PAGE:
Student photos on Apple Classroom becomes a thing. Ever since Apple Classroom came out, it’s been possible to put your student’s photos to appear when showing which child has which iPad. However, for most MDMs it’s required hosting the photos of the students on a private web server, which is way beyond my competence level. But with Jamf School, you can just upload the photos to the child’s profile and then they appear automagically in Apple Classroom. Or even the teacher can take a photo in the Jamf Teacher app and then they appear in Apple Classroom too. Cool huh?
Different app settings in one place. In Jamf Pro, if I wanted to have an app automatically install for one group but be a manual install for another group, this was possible but involved adding an app multiple times to the catalogue. Whereas in Jamf School you can just pick the distribution method when you pick the group for the app.
The App catalogue just shows the apps you have licences for. Rather than having to add apps by searching the entire App Store catalogue, Jamf School just shows you all the apps you have volume purchase licences for. And if you don’t want to use any given app any more, you can just hide it from the list. It’s so easy AND tidy!
Assigning books just works. Want to add a book? It will already be in the catalogue of books if you have a licence for it and then you just scope it to the users you want to have it. Jamf School sorts out inviting all the Managed Apple IDs with a simple tick of a box.
You can put devices in groups, enter their asset tag number and rename them before they are enrolled. This is hugely powerful because you no longer need to think of sneaky ways to get a device to end up back in a group should it ever be wiped or deleted from Jamf School.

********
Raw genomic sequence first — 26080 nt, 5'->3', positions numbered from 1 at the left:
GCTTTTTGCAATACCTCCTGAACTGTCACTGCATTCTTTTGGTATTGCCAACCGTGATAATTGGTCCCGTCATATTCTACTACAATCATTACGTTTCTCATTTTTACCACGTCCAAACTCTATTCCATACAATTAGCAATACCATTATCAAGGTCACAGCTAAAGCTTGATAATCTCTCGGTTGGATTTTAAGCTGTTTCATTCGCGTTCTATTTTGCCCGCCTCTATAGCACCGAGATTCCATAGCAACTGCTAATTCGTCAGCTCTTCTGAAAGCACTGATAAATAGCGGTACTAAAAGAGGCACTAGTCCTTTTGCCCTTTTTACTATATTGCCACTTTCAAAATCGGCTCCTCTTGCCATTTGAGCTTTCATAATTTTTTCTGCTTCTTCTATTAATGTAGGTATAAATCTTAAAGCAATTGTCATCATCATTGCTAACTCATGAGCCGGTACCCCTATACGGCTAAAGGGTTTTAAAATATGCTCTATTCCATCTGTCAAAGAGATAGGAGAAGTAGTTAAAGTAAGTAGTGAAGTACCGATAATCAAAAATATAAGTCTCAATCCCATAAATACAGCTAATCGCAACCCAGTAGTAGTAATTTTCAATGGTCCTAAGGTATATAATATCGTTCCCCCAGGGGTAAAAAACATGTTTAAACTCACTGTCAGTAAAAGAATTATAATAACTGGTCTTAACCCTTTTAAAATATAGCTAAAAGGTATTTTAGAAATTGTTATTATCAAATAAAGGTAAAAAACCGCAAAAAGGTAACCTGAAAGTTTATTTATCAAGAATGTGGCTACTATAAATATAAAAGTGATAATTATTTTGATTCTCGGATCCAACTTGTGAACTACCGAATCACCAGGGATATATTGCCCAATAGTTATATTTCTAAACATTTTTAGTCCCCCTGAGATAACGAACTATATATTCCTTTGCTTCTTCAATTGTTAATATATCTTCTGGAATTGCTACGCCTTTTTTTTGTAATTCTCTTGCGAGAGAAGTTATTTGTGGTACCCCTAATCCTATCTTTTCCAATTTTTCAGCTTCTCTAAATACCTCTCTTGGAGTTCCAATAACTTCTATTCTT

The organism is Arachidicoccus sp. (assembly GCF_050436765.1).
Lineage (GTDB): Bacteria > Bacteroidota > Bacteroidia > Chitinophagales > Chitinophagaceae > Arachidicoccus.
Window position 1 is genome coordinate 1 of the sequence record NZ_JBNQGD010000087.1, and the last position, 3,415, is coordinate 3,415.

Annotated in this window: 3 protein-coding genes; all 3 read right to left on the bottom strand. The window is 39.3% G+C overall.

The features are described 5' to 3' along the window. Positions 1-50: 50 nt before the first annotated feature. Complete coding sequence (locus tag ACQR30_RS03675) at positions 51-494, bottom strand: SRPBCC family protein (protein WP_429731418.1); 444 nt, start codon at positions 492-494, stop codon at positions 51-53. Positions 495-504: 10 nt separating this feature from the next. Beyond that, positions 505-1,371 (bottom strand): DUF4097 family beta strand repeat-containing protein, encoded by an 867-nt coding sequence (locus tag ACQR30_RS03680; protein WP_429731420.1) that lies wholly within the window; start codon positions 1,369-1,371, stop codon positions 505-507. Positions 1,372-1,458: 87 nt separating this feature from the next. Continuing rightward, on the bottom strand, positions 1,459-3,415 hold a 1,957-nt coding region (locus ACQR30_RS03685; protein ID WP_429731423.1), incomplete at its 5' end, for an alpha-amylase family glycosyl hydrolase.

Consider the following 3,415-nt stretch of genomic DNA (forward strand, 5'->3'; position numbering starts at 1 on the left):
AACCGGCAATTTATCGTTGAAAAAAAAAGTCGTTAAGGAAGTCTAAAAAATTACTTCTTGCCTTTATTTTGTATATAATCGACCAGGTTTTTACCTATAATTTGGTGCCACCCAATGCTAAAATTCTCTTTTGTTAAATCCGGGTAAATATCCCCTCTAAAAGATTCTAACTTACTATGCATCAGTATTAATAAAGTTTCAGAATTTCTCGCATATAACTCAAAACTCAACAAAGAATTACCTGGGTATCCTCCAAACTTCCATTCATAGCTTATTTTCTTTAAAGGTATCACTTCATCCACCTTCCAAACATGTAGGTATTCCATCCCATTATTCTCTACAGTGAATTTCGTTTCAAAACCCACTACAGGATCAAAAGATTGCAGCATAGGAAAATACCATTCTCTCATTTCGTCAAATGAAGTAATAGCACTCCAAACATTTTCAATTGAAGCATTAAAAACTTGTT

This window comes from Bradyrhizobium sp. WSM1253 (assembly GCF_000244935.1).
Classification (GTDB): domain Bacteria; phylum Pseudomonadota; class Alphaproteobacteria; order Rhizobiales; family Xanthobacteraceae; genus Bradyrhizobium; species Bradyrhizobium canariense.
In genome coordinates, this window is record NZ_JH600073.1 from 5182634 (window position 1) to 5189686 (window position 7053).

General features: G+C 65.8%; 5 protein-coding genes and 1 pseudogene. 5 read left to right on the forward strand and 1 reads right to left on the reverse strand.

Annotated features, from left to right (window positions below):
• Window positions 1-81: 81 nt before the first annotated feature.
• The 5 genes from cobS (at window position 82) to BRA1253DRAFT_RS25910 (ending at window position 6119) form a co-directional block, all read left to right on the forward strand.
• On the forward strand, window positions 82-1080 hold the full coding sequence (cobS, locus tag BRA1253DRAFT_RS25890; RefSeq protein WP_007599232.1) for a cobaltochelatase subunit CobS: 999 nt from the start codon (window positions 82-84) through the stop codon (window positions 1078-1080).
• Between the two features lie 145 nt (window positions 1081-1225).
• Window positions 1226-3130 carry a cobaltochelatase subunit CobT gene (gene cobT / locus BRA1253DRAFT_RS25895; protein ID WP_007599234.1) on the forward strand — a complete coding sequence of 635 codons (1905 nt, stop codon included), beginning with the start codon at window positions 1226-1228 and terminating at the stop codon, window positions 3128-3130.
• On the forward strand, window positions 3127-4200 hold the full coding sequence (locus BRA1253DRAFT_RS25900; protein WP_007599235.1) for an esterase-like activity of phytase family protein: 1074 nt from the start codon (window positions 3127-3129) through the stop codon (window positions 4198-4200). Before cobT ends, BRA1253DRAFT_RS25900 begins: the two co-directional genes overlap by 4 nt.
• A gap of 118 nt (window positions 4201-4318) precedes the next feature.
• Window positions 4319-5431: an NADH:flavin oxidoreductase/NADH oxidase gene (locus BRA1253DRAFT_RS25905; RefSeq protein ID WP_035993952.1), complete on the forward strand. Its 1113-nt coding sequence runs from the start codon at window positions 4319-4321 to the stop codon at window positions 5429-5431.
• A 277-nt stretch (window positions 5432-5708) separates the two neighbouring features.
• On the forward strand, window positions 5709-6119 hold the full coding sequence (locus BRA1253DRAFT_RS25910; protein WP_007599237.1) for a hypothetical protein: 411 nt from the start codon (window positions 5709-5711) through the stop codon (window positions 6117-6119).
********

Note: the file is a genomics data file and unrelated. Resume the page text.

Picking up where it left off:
I probably could go on.
All in all, it’s been an experience with the continual delight of ‘hey, that’s a much better way of doing things’. Admittedly, some ways of doing things is different to Jamf School (such as the idea of automatically reinstalling apps if a user deletes them – the correct method is to remove it via the Jamf Teacher or Jamf Student app). But once you begin thinking in a Jamf School kinda ways, it becomes much easier!
On Tuesday, Apple announced (via a press release rather than some fancy online event) the latest iteration of iPad, the 10th generation iPad.
It has some nice things going for it:
Rounded corner edge-to-edge display
Touch ID on the sleep/wake button
Fancy new magical keyboard, making use of the old-school magnetic connector on the side of the iPad and with Microsoft Surface-style kickstand
Front-facing webcam on the landscape edge rather than on the portrait top
Chip speed bump
However, it also has some rather key downsides:
Quite a lot more expensive
Not compatible with the 2nd generation Apple Pencil with its magnetic pairing and charging, but rather support for 1st generation Apple Pencil with the use of a handy dongle
This seemingly strange choice around Apple Pencil support has broken the internet with people completely baffled as to why Apple wouldn’t go the whole hog and do the magnetic charging/pairing Apple Pencil 2 thing.
The reason for me is to do with education. Apple needs to have a cheap and affordable iPad in order to keep a toehold in schools. The 9th generation iPad is a complete steal, with a great feature set at a very sensible price. However, it’s still stuck in the old ‘home button + lightning port’ paradigm which Apple is moving away from everywhere.
But making that move to a home-buttonless iPad isn’t going to be immediately easy. I’m still impressed with how the 9th generation iPad has the same feature-set as the original iPad Pro (Apple pencil support + Smart Connector support). However, it took many iterations to add these features step-by-step in a way that kept the price low and still differentiated with the more expensive iPad models.
So the same is for the 10th generation iPad: they’ve added the new screen and shape and Touch ID location and USB-C connectivity as the more expensive iPads, but at a price that schools can afford. Or at least will be able to afford in a year or two once Apple have figured out how to make them more cheaply.
So what about the Apple Pencil fiasco? A dongle to charge us a hilariously inelegant solution in many ways. I believe that the answer lies in a little announcement from Logitech of a new USB-C Crayon. It’s the updated Apple Pencil that’s Apple can’t make themselves but is perfect for schools.